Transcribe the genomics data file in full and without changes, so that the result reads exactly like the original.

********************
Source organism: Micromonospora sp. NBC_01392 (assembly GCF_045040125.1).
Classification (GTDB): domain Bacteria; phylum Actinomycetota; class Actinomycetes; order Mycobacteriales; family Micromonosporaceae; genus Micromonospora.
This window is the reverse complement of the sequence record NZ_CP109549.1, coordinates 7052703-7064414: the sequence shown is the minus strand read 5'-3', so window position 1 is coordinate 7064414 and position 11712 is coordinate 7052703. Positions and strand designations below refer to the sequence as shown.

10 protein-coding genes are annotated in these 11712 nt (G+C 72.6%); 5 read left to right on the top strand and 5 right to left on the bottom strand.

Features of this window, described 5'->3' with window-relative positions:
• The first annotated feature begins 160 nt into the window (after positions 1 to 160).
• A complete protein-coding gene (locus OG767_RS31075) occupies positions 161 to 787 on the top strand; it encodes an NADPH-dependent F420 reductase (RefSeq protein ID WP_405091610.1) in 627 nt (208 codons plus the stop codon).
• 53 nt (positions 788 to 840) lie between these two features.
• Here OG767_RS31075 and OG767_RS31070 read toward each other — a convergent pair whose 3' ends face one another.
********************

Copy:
Source organism: Micromonospora sp. NBC_01392 (assembly GCF_045040125.1).
Classification (GTDB): domain Bacteria; phylum Actinomycetota; class Actinomycetes; order Mycobacteriales; family Micromonosporaceae; genus Micromonospora.
This window is the reverse complement of the sequence record NZ_CP109549.1, coordinates 7052703-7064414: the sequence shown is the minus strand read 5'-3', so window position 1 is coordinate 7064414 and position 11712 is coordinate 7052703. Positions and strand designations below refer to the sequence as shown.

10 protein-coding genes are annotated in these 11712 nt (G+C 72.6%); 5 read left to right on the top strand and 5 right to left on the bottom strand.

Features of this window, described 5'->3' with window-relative positions:
• The first annotated feature begins 160 nt into the window (after positions 1 to 160).
• A complete protein-coding gene (locus OG767_RS31075) occupies positions 161 to 787 on the top strand; it encodes an NADPH-dependent F420 reductase (RefSeq protein ID WP_405091610.1) in 627 nt (208 codons plus the stop codon).
• 53 nt (positions 788 to 840) lie between these two features.
• Here OG767_RS31075 and OG767_RS31070 read toward each other — a convergent pair whose 3' ends face one another.